"This series offers a refreshing and unique take on the contemporary teen," said Kim Todd, President of Original Pictures Inc. "We are thrilled that YTV is showcasing this series so prominently."

The series was shot for spectacular high definition television (HDTV) making it available for the new technology. The special effects, said Todd, "are thrilling, including the projection of Merlin from the past." Each episode is highlighted with 15 to 20 breathtaking visual effects.

Canadian actress TAMARA HOPE (Sandy Bottom Orchestra) plays Gwen, a young Canadian whose world falls apart when, on the run in Australia, her mother is hospitalized with mental illness. Gwen finds herself in foster care in a strange country at a strange school. Things become a lot more bizarre when Gwen discovers that her mother isn't mentally ill, but possessed by a demon. Somehow, Gwen and her mother are caught in an evil plot launched by the infamous sorceress Morgana La Fay (MERCIA DEANE JOHNS). No matter how reluctant she may be, Gwen realizes she has no choice but to learn magic from Merlin and use it to try and save her mother.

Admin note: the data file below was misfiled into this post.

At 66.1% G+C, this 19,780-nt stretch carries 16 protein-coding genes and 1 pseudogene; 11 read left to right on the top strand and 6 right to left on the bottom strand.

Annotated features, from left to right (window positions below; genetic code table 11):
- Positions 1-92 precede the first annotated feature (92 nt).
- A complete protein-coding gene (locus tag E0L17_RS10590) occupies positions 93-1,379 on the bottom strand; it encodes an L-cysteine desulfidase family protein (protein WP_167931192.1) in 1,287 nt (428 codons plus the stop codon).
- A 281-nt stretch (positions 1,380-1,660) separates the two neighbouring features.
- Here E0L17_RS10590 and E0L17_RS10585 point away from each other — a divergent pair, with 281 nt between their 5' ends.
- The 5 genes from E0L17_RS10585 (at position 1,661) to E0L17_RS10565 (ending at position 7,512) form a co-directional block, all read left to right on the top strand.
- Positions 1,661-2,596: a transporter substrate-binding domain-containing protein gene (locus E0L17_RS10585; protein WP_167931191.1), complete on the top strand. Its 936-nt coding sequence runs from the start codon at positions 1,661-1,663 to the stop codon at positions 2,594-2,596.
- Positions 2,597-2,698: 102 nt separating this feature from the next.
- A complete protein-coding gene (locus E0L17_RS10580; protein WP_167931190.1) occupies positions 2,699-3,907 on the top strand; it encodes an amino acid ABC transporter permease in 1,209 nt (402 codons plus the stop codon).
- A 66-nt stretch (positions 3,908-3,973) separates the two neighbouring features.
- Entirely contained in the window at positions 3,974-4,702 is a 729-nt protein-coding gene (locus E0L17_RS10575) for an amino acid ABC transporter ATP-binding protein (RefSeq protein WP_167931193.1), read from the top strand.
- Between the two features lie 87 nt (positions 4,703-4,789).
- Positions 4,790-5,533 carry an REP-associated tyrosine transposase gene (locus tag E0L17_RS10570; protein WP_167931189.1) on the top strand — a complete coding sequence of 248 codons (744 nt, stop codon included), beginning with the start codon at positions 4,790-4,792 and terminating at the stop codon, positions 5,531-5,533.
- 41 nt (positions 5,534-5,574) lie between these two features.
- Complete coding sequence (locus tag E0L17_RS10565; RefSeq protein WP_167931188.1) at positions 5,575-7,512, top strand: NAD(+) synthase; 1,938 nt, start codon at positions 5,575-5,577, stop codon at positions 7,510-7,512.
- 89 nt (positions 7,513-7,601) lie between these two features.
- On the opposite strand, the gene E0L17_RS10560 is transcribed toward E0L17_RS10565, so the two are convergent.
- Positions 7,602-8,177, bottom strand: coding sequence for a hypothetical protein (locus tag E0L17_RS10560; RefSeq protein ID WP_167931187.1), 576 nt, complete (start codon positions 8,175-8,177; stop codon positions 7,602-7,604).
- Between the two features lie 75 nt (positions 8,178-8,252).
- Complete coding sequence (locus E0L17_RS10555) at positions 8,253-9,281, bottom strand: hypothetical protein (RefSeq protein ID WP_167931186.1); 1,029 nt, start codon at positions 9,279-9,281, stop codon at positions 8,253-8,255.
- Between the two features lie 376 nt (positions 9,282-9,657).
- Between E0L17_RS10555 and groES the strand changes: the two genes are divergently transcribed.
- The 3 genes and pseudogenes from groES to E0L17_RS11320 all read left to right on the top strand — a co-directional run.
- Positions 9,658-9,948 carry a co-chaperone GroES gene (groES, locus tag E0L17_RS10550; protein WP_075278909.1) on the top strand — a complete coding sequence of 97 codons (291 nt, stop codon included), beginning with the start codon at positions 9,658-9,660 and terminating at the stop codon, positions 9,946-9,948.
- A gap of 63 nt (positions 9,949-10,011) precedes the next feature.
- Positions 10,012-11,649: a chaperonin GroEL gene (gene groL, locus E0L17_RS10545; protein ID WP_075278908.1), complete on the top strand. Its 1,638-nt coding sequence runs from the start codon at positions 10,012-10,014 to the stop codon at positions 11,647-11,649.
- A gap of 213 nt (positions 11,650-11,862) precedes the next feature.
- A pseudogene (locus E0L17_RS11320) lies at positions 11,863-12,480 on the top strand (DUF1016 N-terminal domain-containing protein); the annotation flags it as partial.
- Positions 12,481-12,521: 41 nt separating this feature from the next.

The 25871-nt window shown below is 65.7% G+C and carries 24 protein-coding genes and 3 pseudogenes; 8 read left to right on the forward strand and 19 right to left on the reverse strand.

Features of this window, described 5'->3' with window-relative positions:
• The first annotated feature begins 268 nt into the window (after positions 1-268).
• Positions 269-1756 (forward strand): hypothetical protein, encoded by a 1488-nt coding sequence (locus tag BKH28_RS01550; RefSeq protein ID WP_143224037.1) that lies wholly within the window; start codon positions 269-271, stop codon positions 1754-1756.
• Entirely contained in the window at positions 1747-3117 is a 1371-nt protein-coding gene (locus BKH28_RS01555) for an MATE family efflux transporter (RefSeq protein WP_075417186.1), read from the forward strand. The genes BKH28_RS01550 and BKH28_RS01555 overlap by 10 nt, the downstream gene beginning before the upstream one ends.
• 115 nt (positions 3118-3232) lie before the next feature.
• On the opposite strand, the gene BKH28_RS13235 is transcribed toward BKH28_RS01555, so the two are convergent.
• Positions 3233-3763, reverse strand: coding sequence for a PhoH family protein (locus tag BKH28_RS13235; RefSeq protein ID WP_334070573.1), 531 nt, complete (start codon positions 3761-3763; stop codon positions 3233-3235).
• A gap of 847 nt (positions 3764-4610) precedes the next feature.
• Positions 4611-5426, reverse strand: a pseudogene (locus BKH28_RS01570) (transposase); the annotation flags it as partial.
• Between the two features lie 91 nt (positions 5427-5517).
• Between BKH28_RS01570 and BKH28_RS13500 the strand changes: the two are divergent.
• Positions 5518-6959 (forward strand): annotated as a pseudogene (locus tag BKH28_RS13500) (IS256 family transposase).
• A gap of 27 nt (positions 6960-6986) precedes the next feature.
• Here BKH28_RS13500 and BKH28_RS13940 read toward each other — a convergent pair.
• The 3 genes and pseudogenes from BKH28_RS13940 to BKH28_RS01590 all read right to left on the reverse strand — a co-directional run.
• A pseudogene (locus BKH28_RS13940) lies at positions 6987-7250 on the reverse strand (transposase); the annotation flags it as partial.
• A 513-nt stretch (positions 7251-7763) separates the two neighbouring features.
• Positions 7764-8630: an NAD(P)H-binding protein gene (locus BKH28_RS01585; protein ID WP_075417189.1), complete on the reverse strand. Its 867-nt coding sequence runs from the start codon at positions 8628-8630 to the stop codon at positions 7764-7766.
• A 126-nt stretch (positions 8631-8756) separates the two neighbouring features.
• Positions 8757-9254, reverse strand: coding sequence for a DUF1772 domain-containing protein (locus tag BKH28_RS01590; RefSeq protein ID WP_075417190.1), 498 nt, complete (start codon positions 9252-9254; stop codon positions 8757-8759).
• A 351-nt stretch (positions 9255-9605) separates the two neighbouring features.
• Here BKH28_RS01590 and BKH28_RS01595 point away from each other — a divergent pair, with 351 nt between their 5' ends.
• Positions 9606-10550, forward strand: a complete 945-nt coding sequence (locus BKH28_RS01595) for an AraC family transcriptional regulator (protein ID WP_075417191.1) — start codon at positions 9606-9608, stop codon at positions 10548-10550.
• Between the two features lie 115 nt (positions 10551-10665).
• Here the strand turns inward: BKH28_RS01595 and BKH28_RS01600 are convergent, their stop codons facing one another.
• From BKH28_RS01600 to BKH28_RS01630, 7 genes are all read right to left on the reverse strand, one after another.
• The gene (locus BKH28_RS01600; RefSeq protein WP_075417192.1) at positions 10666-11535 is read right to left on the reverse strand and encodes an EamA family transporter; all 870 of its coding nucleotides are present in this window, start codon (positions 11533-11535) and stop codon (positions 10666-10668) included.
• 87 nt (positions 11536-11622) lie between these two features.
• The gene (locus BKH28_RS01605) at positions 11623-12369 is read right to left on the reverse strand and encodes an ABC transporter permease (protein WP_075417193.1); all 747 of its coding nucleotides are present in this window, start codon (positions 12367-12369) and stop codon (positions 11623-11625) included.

Along with a myriad of demons and magical beings, Gwen also encounters her own Arthur (DAMIEN BODIE) and Lancelot (Canadian actor, YANI GELLMAN) as she fights to establish her modern identity against the legendary Guinevere. One difference is clear: Gwen is no damsel in distress. This time around, the girl gets to be the hero.

Creative producer Kim Todd and series creator Elizabeth Stewart have combined the thrill of magic with the relationship drama of teen life, exploring the battle between good and evil in the epic realm of Merlin and Morgana, as well as in the hallways of a typical high school.

A second season of 13 episodes has already been ordered by YTV. In Australia, the Channel Ten Network will air the 26 episodes in a single season.

This summer, Random House will release the first in a series of Guinevere Jones books as part of the market launch of Canada's newest TV character.

YTV, Canada's #1 youth network, is seen in over eight million homes across Canada. As a major force in Canadian kids' entertainment, YTV has triggered over $819 million in Canadian independent production; developed a Web site that averages more than 2.1 million page impressions each week; published a successful kids' magazine, Whoa!; and conducts a highly respected annual survey, The YTV Kid & Tween Report. YTV is owned by Corus Entertainment, a Canadian-based media and entertainment company. Corus is Canada's market leader in both specialty TV and Radio. Corus also owns Nelvana Limited, one of the world's largest international producers and distributors of children's programming and products. The company's other interests include music, television broadcasting and advertising services. A publicly traded company, Corus is listed on the Toronto (CJR.B) and New York (CJR) Exchanges. Corus' Web site can be found at

April 8, 2002